On the government not needing to get involved: The government told me I could not smoke before I was 18 due to the risks of cancer. The government told me I couldn't drink until I was 21 due to numerous (valid) reasons. Adults, you have the right to make your own decisions. Your children do not. They are CHILDREN. They can't vote. They can't smoke. They can't drink. Why can they tan?
--"I do think tanning should come with some type of a 'warning label'. Beyond that, if an adult wants to do it, so be it." Key word: ADULTS.
--"Exposing yourself in a tanning bed for 10 minutes versus being outdoors for 10 minutes is very different. You are exposed to up to 8 times as much UV-A radiation in the beds, that's how people can get a tan in 10 minutes a couple times a week. I have NO issue with outlawing this to people under 18, as cigarettes and alcohol are. Teenage girls are some of the stupidest people on the planet!" Well, that's a bit harsh, but I know I made some POOR decisions while in my teens! It's all a part of growing up.
--"That's the whole point of this. You can choose to tan, or smoke, or drink, but should have the ability to know what the consequences are. No one is going to take away your freedom of choice."
--"You can say people have the information if they choose to look for it but that is where you are wrong. Young impressionable people are given the idea that tanning is safe and healthy. That is a bold faced lie, especially from the tanning industry."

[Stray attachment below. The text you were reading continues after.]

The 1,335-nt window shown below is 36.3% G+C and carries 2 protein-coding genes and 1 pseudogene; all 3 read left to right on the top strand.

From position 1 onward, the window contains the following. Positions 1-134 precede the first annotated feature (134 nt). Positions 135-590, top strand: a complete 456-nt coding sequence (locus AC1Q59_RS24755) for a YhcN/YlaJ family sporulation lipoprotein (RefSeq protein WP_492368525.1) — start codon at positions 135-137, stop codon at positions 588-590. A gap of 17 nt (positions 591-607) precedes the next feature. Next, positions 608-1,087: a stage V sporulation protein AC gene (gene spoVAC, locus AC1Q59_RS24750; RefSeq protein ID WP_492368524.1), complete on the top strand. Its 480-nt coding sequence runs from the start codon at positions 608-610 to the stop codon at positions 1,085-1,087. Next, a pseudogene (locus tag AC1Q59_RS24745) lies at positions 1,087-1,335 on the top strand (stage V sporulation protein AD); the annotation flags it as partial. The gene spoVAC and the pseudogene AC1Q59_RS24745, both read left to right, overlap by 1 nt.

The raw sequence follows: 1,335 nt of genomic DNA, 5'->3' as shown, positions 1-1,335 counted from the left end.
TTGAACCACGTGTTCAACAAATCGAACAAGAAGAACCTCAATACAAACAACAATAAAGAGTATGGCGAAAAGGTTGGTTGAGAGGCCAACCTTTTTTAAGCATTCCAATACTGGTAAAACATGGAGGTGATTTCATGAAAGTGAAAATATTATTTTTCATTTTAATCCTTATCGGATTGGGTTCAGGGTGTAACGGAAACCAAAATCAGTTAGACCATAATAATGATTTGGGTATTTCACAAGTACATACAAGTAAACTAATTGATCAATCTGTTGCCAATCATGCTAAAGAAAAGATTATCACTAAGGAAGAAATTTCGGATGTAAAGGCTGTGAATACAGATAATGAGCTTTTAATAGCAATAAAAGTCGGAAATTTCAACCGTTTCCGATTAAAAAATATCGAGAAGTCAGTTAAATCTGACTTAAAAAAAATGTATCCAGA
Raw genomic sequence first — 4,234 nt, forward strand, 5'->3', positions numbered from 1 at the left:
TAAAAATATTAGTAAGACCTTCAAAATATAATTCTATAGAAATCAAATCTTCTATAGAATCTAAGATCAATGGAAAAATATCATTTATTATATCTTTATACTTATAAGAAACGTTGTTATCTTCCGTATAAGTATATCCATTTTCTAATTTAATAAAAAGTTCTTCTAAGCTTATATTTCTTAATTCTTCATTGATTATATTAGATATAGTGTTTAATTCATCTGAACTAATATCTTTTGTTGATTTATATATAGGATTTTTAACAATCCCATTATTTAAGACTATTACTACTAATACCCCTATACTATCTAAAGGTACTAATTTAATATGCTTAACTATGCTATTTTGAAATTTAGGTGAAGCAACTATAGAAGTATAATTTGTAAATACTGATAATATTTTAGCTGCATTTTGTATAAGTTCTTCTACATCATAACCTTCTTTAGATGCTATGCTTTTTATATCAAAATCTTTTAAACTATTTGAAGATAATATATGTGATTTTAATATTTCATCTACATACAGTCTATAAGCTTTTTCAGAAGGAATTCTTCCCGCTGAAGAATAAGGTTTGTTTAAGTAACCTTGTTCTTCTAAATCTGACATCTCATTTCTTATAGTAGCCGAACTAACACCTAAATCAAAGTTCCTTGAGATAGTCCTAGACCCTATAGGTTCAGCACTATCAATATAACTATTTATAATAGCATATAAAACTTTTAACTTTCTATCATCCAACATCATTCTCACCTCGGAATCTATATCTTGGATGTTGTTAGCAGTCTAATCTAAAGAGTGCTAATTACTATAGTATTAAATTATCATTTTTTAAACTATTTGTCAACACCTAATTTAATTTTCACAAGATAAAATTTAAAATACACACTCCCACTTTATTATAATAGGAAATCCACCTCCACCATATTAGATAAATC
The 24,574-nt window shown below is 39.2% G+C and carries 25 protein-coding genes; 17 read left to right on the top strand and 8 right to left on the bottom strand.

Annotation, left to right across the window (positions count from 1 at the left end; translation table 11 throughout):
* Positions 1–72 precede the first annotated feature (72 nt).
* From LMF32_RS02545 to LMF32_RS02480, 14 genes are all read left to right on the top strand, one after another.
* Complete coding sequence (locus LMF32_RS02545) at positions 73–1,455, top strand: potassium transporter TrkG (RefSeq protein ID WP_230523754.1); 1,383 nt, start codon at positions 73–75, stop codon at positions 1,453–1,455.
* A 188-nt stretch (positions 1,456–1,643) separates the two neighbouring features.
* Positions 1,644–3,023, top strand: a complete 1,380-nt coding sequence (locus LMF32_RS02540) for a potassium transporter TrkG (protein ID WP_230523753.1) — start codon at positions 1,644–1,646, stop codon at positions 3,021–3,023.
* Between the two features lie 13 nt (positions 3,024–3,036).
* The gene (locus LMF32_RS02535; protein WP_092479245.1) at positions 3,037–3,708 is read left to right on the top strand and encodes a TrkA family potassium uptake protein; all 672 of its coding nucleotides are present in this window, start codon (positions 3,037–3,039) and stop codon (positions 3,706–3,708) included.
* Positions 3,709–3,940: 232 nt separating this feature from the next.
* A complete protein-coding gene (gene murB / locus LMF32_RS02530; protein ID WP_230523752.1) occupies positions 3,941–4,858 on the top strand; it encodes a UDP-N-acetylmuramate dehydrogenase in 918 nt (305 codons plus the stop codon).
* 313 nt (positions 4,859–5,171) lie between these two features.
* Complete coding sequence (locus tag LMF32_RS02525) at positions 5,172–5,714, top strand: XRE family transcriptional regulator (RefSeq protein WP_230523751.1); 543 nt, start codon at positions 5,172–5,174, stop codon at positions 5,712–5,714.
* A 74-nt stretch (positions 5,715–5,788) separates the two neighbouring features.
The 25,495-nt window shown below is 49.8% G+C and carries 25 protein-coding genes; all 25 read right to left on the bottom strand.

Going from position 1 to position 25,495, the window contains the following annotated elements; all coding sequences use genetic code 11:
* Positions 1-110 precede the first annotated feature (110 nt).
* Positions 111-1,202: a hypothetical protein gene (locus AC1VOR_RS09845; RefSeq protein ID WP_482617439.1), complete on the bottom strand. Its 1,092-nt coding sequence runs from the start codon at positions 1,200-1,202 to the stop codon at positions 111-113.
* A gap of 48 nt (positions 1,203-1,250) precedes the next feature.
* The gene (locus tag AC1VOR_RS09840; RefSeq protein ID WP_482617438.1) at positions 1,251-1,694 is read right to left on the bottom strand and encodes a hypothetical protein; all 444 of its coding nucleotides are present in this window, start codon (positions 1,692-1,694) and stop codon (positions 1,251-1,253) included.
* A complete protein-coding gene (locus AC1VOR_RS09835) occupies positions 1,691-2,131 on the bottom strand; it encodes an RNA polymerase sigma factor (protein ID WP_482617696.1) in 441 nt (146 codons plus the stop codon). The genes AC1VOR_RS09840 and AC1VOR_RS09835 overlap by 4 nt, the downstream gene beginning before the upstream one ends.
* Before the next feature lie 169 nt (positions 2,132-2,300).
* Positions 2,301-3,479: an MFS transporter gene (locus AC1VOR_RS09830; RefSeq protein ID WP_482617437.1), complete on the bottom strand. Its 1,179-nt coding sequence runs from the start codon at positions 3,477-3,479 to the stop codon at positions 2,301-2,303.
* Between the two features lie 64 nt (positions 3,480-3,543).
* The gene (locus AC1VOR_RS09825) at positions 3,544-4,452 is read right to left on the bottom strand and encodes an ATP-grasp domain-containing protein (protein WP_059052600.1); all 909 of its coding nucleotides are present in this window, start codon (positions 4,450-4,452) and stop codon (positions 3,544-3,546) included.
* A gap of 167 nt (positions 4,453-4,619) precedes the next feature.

--"Everyone knows what the risks are, I don't even know an under 18 year old that does not know the risk. However at 18 yrs or older it is a personal choice and honestly if done in moderation and it is done carefully I don't see the issue." That's a pretty bold statement. My bold statement in return is this: A LOT of people don't know what melanoma is, let alone how serious it is.
In a more positive comment, I love that Meghan Rothschild was also included in this article as she is a huge inspiration to me. The girl works hard to spread melanoma awareness! I completely agree with her, tanning beds are the cigarettes of our generation. Scary.
Not all of the comments under the article were negative. There was comment posted by Miss Becca that really stood out to me:
"All we want is for people to realize how nasty this cancer is, and that tanning beds are one of the big causes of it. Just because you want to be tan for prom or a dance, is it worth discovering you're dying when you're in college? Want to be tan for your wedding? Is it worth it when you're 30, and you have to tell your toddler that mommy has cancer? Is it worth watching the agony on the faces of your family as they watch you suffer through chemotherapy, surgeries, and the loss of hope?
Learn to love your skin color. Pale is beautiful..."
"If you refuse to listen to reason, then I guess we'll see you in the chemo suite."
I think that's a good line to end on, don't you?
*A big thank you to Bridget for writing this article AND for including me. You're a sweetheart!
*A huge thank you to my friends who alerted me that this article was moved to MSN's homepage,
and a VERY BIG thank you to my friend Rayna for sharing it with all of the local news channels and newspaper. You were my agent today, girlfriend. Thanks! :-)